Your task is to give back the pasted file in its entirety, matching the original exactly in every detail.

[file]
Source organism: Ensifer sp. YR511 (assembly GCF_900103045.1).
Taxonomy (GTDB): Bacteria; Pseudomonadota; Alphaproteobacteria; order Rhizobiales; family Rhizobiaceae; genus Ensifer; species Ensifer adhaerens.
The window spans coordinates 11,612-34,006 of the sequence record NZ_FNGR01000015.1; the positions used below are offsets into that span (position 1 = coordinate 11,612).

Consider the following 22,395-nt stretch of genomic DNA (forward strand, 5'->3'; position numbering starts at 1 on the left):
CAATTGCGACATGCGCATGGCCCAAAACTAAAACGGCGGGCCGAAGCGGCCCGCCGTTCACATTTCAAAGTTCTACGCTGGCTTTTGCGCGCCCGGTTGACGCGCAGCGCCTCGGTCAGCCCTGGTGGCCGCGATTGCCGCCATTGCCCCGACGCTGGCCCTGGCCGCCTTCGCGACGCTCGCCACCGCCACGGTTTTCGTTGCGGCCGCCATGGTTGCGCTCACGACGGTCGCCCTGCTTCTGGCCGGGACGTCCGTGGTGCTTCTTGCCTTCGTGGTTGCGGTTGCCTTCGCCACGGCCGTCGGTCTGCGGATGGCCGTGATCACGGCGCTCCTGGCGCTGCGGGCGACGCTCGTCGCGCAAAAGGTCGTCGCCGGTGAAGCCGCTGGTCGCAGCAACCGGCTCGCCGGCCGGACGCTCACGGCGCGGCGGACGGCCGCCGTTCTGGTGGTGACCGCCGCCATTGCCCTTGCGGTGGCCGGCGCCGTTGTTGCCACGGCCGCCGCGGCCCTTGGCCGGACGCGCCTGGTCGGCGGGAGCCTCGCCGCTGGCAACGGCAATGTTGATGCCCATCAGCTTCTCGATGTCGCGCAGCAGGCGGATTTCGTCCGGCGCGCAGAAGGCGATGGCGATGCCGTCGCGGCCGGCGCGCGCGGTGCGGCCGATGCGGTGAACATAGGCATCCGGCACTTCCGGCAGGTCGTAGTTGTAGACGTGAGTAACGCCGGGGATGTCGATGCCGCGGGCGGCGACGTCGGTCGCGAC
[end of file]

Source organism: Ensifer sp. YR511 (assembly GCF_900103045.1).
Taxonomy (GTDB): Bacteria; Pseudomonadota; Alphaproteobacteria; order Rhizobiales; family Rhizobiaceae; genus Ensifer; species Ensifer adhaerens.
The window spans coordinates 11,612-34,006 of the sequence record NZ_FNGR01000015.1; the positions used below are offsets into that span (position 1 = coordinate 11,612).

Consider the following 22,395-nt stretch of genomic DNA (forward strand, 5'->3'; position numbering starts at 1 on the left):
CAATTGCGACATGCGCATGGCCCAAAACTAAAACGGCGGGCCGAAGCGGCCCGCCGTTCACATTTCAAAGTTCTACGCTGGCTTTTGCGCGCCCGGTTGACGCGCAGCGCCTCGGTCAGCCCTGGTGGCCGCGATTGCCGCCATTGCCCCGACGCTGGCCCTGGCCGCCTTCGCGACGCTCGCCACCGCCACGGTTTTCGTTGCGGCCGCCATGGTTGCGCTCACGACGGTCGCCCTGCTTCTGGCCGGGACGTCCGTGGTGCTTCTTGCCTTCGTGGTTGCGGTTGCCTTCGCCACGGCCGTCGGTCTGCGGATGGCCGTGATCACGGCGCTCCTGGCGCTGCGGGCGACGCTCGTCGCGCAAAAGGTCGTCGCCGGTGAAGCCGCTGGTCGCAGCAACCGGCTCGCCGGCCGGACGCTCACGGCGCGGCGGACGGCCGCCGTTCTGGTGGTGACCGCCGCCATTGCCCTTGCGGTGGCCGGCGCCGTTGTTGCCACGGCCGCCGCGGCCCTTGGCCGGACGCGCCTGGTCGGCGGGAGCCTCGCCGCTGGCAACGGCAATGTTGATGCCCATCAGCTTCTCGATGTCGCGCAGCAGGCGGATTTCGTCCGGCGCGCAGAAGGCGATGGCGATGCCGTCGCGGCCGGCGCGCGCGGTGCGGCCGATGCGGTGAACATAGGCATCCGGCACTTCCGGCAGGTCGTAGTTGTAGACGTGAGTAACGCCGGGGATGTCGATGCCGCGGGCGGCGACGTCGGTCGCGAC